Glenn Beck spewed out some typically reckless rants. He remarked, to Democrats, "Our master is common sense and God. I don't think right now you have either one on your side." Then, Beck said, in the fall elections, the choice will be: "Are you an American or are you a mouse? Are you and American or a European?"
Beck, as usual, was filled with words to inspire us and unite as -- in mature fashion.
On the floor of the House, someone yelled out "Babykiller" when Stupak was addressing his colleagues from the podium.
The problem with the Republicans is that there is a thin line between the more wild, crazy hateful behavior outside and the rhetoric used by some Republican members of the House and Senate inside. So, for instance, some Tea Party protesters outside of the Capitol pointedly shouted "You Lie" as a "rallying cry" that honored US Representative Joe Wilson's outburst at President Obama during the State of the Union. They're rallying around a guy who showed gross disrespect for the President in an unprecedented way. What terrific taste, Tea Party members! How stupid you are! How repugnant you are!
Meanwhile, a hanfuld of Republican US congressional members could be seen in television news footage waving to the Tea Party protesters and "urging them on" from the top roof-level at the US Capitol.
So, where were the Republican leaders to condemn these outrageous actions on the periphery of their work in the Capitol? Like I said, they commented only if reporters found them. Meanwhile, Republican leaders were not exactly exhibiting good sportsmanship and class.
Senator John McCain, the Republicans' unsuccessful presidential nominee in 2008, exuded leadership with this remark:
"There will be no cooperation for the rest of the year," McCain said during a radio interview Monday. "They have poisoned the well in what they've done and how they've done it."
Gosh, that's great, Senator. At least you're being open and straightforward about your intentions to not try to get anything done now. His constituents should vote McCain out of office for such an irresponsible remark. (No, I'm not expecting that!)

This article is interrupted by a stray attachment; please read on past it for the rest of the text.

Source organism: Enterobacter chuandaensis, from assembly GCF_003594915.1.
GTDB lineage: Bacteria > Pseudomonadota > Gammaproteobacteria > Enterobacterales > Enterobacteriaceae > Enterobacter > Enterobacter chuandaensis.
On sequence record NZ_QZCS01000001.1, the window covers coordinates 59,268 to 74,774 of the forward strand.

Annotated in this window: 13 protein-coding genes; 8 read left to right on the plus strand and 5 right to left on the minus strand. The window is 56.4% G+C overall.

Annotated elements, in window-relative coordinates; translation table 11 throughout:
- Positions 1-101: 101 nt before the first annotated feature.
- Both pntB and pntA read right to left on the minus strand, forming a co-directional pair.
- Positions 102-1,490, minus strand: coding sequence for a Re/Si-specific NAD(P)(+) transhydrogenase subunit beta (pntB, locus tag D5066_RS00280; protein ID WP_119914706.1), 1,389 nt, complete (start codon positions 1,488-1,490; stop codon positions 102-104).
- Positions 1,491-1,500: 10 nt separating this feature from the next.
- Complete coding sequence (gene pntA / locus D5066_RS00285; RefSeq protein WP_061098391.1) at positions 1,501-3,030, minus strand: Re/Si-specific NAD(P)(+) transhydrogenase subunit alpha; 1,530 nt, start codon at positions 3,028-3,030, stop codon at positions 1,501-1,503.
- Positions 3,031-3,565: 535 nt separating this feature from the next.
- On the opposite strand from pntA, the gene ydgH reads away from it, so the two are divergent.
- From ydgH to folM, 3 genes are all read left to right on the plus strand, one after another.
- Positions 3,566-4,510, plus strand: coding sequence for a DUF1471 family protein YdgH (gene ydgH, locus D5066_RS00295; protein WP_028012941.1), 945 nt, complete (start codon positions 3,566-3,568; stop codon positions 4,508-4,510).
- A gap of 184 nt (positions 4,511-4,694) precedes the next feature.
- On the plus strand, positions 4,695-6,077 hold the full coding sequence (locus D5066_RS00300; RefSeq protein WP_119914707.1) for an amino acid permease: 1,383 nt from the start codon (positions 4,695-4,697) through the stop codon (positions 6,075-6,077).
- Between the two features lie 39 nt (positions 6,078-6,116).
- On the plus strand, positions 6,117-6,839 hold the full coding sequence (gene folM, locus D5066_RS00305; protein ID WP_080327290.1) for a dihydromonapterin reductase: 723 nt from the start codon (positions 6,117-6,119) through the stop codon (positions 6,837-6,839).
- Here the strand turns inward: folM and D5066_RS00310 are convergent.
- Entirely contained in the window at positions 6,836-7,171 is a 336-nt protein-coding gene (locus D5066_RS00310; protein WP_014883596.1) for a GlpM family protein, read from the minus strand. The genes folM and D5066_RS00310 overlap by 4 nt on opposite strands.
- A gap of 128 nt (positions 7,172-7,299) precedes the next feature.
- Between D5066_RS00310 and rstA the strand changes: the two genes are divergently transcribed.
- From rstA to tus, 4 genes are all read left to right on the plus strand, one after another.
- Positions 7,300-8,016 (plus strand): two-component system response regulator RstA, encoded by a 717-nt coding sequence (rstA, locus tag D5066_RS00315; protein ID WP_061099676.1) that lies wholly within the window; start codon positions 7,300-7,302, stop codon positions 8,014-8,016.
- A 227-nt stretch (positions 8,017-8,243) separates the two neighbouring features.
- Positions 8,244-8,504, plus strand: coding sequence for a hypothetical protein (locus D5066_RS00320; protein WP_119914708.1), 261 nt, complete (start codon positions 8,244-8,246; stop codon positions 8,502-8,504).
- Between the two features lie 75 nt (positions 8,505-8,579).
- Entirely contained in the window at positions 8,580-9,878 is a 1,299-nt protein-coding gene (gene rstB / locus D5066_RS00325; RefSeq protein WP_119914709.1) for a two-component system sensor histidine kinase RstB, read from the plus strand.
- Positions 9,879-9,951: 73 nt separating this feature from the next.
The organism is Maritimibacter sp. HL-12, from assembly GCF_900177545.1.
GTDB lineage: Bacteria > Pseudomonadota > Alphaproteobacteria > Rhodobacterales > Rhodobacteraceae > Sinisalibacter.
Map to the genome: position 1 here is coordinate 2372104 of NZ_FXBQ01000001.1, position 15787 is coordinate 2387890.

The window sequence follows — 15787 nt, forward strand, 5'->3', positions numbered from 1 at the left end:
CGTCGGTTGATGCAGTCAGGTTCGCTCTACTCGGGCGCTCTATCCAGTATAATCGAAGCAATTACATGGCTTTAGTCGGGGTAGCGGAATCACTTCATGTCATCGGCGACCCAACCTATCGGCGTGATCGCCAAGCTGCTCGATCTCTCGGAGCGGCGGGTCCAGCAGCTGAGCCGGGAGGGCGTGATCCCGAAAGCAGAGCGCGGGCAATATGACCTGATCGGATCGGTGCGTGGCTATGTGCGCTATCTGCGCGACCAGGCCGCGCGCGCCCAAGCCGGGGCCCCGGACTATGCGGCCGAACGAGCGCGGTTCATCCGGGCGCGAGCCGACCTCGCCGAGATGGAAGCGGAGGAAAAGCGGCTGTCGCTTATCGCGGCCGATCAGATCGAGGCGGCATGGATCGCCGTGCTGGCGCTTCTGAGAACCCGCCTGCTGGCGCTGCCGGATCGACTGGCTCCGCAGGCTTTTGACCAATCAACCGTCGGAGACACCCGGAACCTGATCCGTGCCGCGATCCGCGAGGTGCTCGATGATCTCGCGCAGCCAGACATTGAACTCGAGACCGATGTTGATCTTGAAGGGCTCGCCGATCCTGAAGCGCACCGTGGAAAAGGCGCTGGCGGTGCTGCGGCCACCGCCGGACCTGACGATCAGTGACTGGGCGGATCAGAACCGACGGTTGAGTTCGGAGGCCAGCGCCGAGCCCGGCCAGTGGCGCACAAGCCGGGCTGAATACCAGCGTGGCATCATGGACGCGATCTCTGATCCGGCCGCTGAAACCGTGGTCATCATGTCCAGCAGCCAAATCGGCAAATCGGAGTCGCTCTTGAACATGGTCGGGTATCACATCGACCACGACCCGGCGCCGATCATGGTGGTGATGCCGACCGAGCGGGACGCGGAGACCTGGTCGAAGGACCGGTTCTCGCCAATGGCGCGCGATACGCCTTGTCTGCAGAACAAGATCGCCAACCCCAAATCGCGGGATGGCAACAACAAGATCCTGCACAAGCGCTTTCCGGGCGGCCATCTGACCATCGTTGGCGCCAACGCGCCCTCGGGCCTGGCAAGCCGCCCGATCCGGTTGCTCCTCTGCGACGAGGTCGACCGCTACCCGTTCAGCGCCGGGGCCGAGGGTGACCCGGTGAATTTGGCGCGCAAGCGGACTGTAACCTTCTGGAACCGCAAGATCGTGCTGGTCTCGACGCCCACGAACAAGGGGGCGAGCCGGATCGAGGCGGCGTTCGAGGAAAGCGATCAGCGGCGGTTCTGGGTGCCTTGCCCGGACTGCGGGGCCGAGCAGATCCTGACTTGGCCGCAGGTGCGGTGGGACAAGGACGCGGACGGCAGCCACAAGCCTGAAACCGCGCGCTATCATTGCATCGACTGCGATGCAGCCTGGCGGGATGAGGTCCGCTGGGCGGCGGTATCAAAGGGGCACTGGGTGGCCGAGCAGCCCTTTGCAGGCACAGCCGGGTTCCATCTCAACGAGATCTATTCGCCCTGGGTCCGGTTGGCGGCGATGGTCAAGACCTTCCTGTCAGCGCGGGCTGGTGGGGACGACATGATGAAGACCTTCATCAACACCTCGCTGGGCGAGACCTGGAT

How about Mitt Romney, another Republican presidential candidate in 2008? What did he have to say? Romney, in typical Republican understatement, called the health care reform bill "an unconscionable abuse of power." An abuse of power. No, Mitt, go back to your dictionary on this: The Watergate coverup was an abuse of power. Dick Cheney engaged in more than one "abuse of power," but, the Democrats' winning an open vote is what happens in a democracy.
A democracy that elected Barack Obama, who campaigned to fight for health care reform.
I could go on and on. I could mention the Tea Party signs calling Obama's reforms "Socialism"
Or, the never-ending attempts of Tea Party members and other right-wing nuts, including some racists, to create fear and anxiety around Obama. I wonder why this "new" group of white protesters has appeared out of the blue in the past 18 months to protest any initiative of President Obama's? Why do they have an anger - an inflamed, sour mood as they hold these protests? It doesn't take a rocket scientist to determine that at least a few racists are able to have some influence. Otherwise, why would ugly signs show up? Why would ugly remarks get made?
Enough! I am sick of it. I wish the rest of us could start a movement to put these Tea Party protesters and their Republican "enablers" in their place.
It's time to put the reckless segment among these protesters in their place. The police need to be on alert and prevent any potential violence. And, it'd help if the network news stopped treating them as if they're serious. They have not earned the right to be treated seriously
I post opinions at least once a week here. Often I write about politics or media coverage of politics -- two subjects I have followed closely for more than 30 years.